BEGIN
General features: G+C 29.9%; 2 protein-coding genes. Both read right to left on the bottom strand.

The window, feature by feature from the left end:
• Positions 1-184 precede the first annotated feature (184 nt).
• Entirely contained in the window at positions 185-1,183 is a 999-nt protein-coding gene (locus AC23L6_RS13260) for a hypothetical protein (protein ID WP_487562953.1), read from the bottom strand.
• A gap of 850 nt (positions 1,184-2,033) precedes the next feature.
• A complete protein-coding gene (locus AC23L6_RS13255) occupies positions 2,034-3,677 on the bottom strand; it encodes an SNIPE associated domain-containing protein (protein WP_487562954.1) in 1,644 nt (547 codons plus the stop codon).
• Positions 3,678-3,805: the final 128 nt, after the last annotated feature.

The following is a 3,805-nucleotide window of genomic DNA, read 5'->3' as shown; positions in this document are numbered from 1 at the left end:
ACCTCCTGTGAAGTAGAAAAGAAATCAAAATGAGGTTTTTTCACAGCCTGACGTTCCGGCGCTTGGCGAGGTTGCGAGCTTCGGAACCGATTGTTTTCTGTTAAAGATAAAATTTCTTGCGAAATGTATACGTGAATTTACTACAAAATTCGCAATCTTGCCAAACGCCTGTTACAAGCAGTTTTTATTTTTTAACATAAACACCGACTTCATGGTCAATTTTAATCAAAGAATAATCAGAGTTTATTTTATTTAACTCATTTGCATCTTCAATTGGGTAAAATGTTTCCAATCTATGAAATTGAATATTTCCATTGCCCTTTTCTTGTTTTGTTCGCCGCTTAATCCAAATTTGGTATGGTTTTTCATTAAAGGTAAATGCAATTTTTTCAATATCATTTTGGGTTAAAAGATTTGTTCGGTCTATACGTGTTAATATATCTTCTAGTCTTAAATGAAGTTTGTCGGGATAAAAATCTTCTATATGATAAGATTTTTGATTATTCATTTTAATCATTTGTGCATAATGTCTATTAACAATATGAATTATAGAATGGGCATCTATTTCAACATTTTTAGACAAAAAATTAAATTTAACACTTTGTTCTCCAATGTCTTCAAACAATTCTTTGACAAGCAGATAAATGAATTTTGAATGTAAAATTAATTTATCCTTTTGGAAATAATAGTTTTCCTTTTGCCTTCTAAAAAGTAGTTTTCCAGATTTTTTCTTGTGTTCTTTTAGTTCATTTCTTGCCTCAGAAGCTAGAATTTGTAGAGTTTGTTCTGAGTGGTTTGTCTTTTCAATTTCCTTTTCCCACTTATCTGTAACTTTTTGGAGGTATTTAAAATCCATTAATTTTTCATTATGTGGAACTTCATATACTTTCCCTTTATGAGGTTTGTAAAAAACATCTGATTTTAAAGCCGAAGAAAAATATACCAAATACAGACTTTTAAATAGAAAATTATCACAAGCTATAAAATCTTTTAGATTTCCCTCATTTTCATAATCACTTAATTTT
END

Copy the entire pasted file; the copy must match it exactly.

General features: G+C 29.9%; 2 protein-coding genes. Both read right to left on the bottom strand.

The window, feature by feature from the left end:
• Positions 1-184 precede the first annotated feature (184 nt).
• Entirely contained in the window at positions 185-1,183 is a 999-nt protein-coding gene (locus AC23L6_RS13260) for a hypothetical protein (protein ID WP_487562953.1), read from the bottom strand.
• A gap of 850 nt (positions 1,184-2,033) precedes the next feature.
• A complete protein-coding gene (locus AC23L6_RS13255) occupies positions 2,034-3,677 on the bottom strand; it encodes an SNIPE associated domain-containing protein (protein WP_487562954.1) in 1,644 nt (547 codons plus the stop codon).
• Positions 3,678-3,805: the final 128 nt, after the last annotated feature.

The following is a 3,805-nucleotide window of genomic DNA, read 5'->3' as shown; positions in this document are numbered from 1 at the left end:
ACCTCCTGTGAAGTAGAAAAGAAATCAAAATGAGGTTTTTTCACAGCCTGACGTTCCGGCGCTTGGCGAGGTTGCGAGCTTCGGAACCGATTGTTTTCTGTTAAAGATAAAATTTCTTGCGAAATGTATACGTGAATTTACTACAAAATTCGCAATCTTGCCAAACGCCTGTTACAAGCAGTTTTTATTTTTTAACATAAACACCGACTTCATGGTCAATTTTAATCAAAGAATAATCAGAGTTTATTTTATTTAACTCATTTGCATCTTCAATTGGGTAAAATGTTTCCAATCTATGAAATTGAATATTTCCATTGCCCTTTTCTTGTTTTGTTCGCCGCTTAATCCAAATTTGGTATGGTTTTTCATTAAAGGTAAATGCAATTTTTTCAATATCATTTTGGGTTAAAAGATTTGTTCGGTCTATACGTGTTAATATATCTTCTAGTCTTAAATGAAGTTTGTCGGGATAAAAATCTTCTATATGATAAGATTTTTGATTATTCATTTTAATCATTTGTGCATAATGTCTATTAACAATATGAATTATAGAATGGGCATCTATTTCAACATTTTTAGACAAAAAATTAAATTTAACACTTTGTTCTCCAATGTCTTCAAACAATTCTTTGACAAGCAGATAAATGAATTTTGAATGTAAAATTAATTTATCCTTTTGGAAATAATAGTTTTCCTTTTGCCTTCTAAAAAGTAGTTTTCCAGATTTTTTCTTGTGTTCTTTTAGTTCATTTCTTGCCTCAGAAGCTAGAATTTGTAGAGTTTGTTCTGAGTGGTTTGTCTTTTCAATTTCCTTTTCCCACTTATCTGTAACTTTTTGGAGGTATTTAAAATCCATTAATTTTTCATTATGTGGAACTTCATATACTTTCCCTTTATGAGGTTTGTAAAAAACATCTGATTTTAAAGCCGAAGAAAAATATACCAAATACAGACTTTTAAATAGAAAATTATCACAAGCTATAAAATCTTTTAGATTTCCCTCATTTTCATAATCACTTAATTTT